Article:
The National Highway Traffic Safety Administration estimates "Click It or Ticket" has saved nearly 3,700 lives and prevented more than 50,000 serious injuries since its launch in 2002. While Texas ranks in the top ten in the nation for overall seat belt use, Captain Derek Rodriguez with DPS thinks the state can do better.
"Preliminary numbers show that about 3,400 people were killed in Texas last year in traffic crashes. Of those fatalities, 45 percent of them were not wearing a seat belt. The Department of Public Safety prefers voluntary compliance with traffic laws, but those staggering numbers are the primary reason that we'll be out on the streets and highways, issuing citations to drivers and passengers that refuse to buckle up."
Harris County Sheriff Adrian Garcia says Texas law requires every passenger of a vehicle to wear a seat belt, or risk a ticket and fines up to $200 dollars plus court costs.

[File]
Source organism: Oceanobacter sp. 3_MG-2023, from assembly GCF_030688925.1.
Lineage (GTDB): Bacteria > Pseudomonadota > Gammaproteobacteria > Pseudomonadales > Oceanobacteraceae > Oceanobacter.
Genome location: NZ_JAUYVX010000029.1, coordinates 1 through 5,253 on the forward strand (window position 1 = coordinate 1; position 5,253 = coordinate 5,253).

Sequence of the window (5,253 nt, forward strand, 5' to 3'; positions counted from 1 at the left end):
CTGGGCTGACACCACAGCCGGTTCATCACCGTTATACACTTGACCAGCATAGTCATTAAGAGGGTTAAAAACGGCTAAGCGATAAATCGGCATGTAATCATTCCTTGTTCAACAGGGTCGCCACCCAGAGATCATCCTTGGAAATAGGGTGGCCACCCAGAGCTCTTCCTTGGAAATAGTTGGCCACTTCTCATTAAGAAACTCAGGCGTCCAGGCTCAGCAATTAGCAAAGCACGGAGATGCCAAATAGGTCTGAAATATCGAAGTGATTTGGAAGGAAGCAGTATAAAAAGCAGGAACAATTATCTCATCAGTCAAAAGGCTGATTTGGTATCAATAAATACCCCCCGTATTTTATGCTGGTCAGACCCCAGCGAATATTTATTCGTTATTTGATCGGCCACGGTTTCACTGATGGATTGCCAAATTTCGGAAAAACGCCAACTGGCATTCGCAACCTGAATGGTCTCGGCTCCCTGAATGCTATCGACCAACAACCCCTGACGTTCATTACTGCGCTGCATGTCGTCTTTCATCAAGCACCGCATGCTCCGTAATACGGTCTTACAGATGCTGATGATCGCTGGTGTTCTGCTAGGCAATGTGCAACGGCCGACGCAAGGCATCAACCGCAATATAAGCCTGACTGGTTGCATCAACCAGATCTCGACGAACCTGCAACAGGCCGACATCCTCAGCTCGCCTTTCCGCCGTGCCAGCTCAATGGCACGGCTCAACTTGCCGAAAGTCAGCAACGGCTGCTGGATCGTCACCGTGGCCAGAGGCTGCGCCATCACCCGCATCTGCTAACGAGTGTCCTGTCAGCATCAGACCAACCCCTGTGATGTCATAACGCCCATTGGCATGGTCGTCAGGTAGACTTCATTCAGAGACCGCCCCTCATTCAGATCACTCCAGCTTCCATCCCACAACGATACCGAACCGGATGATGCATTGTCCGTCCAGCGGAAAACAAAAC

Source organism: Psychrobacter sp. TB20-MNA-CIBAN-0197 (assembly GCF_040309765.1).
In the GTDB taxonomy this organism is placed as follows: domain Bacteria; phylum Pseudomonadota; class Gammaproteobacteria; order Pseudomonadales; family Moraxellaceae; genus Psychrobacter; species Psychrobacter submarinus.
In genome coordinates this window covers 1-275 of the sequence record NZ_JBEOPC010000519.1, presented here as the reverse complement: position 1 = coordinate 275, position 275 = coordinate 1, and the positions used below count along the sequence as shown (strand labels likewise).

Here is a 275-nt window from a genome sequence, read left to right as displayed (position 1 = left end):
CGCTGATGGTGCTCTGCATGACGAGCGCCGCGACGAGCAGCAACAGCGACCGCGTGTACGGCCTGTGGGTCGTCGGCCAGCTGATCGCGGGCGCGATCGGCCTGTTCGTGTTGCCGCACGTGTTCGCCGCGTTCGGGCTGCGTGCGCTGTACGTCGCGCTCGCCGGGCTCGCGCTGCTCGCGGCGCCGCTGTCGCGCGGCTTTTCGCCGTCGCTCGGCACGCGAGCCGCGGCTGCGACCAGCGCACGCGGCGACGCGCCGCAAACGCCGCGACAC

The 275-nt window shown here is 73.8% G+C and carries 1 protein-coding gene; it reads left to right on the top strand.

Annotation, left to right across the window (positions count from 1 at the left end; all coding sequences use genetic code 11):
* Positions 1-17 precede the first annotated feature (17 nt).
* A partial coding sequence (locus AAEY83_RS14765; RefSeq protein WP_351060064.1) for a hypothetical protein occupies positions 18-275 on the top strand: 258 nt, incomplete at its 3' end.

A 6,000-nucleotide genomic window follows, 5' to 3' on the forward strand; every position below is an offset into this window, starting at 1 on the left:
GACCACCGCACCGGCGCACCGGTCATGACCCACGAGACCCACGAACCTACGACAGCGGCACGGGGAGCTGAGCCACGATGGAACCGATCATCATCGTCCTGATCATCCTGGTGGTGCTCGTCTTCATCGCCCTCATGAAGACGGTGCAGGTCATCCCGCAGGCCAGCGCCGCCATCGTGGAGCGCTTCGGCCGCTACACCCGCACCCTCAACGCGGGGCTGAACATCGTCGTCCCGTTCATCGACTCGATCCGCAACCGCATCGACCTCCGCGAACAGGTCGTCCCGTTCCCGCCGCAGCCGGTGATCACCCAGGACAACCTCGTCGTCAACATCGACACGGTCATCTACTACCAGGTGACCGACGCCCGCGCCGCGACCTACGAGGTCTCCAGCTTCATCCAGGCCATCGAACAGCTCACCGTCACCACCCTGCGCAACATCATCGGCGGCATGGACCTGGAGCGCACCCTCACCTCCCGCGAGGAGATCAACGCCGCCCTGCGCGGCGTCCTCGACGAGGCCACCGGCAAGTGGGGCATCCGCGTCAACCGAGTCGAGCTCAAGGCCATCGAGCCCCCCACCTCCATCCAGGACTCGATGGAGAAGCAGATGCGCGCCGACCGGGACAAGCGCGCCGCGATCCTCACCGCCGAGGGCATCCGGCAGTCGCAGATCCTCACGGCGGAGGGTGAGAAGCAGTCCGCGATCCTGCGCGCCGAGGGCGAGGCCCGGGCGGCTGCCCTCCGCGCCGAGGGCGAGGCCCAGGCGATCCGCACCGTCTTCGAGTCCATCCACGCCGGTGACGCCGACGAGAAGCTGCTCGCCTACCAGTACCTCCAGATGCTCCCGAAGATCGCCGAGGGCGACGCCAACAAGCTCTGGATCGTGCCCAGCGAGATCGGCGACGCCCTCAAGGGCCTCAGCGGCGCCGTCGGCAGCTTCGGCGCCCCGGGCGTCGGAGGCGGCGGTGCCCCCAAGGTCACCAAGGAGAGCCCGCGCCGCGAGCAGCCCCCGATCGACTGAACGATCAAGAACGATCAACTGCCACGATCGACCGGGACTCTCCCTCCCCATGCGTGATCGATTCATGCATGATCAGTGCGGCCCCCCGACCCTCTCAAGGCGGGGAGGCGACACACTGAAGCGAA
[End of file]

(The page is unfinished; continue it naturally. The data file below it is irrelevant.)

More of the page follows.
"We'd like to give you a ticket and send you about your way. And if requires you spending some time in the county jail, we're happy to oblige you if it means keeping you alive, so that you can explain to your family, your loved one, your co-workers the embarrassment that you could have saved yourself by securing that seat belt."
Last year, the Houston Police Department issued more than 46,000 tickets to people for not wearing their seat belt. Assistant Chief Dan Perales says too often they see the consequences of motorists who do not buckle up.
"There's nothing enjoyable to us, about handing out tickets. But like other law enforcement agencies around the state, we will be out in force from May 20 through June 2, ticketing drivers and passengers who are not wearing their seat belts."
When Click It or Ticket began 11 years ago, only 76 percent of Texans buckled up. That number has improved to nearly 94 percent.
Harris County Sheriff Adrian Garcia with HCSO Major Robert Van Pelt, behind him are Mayor Annise Parker and DPS Captain Derek Rodriguez and members of HPD, HCSO and DPS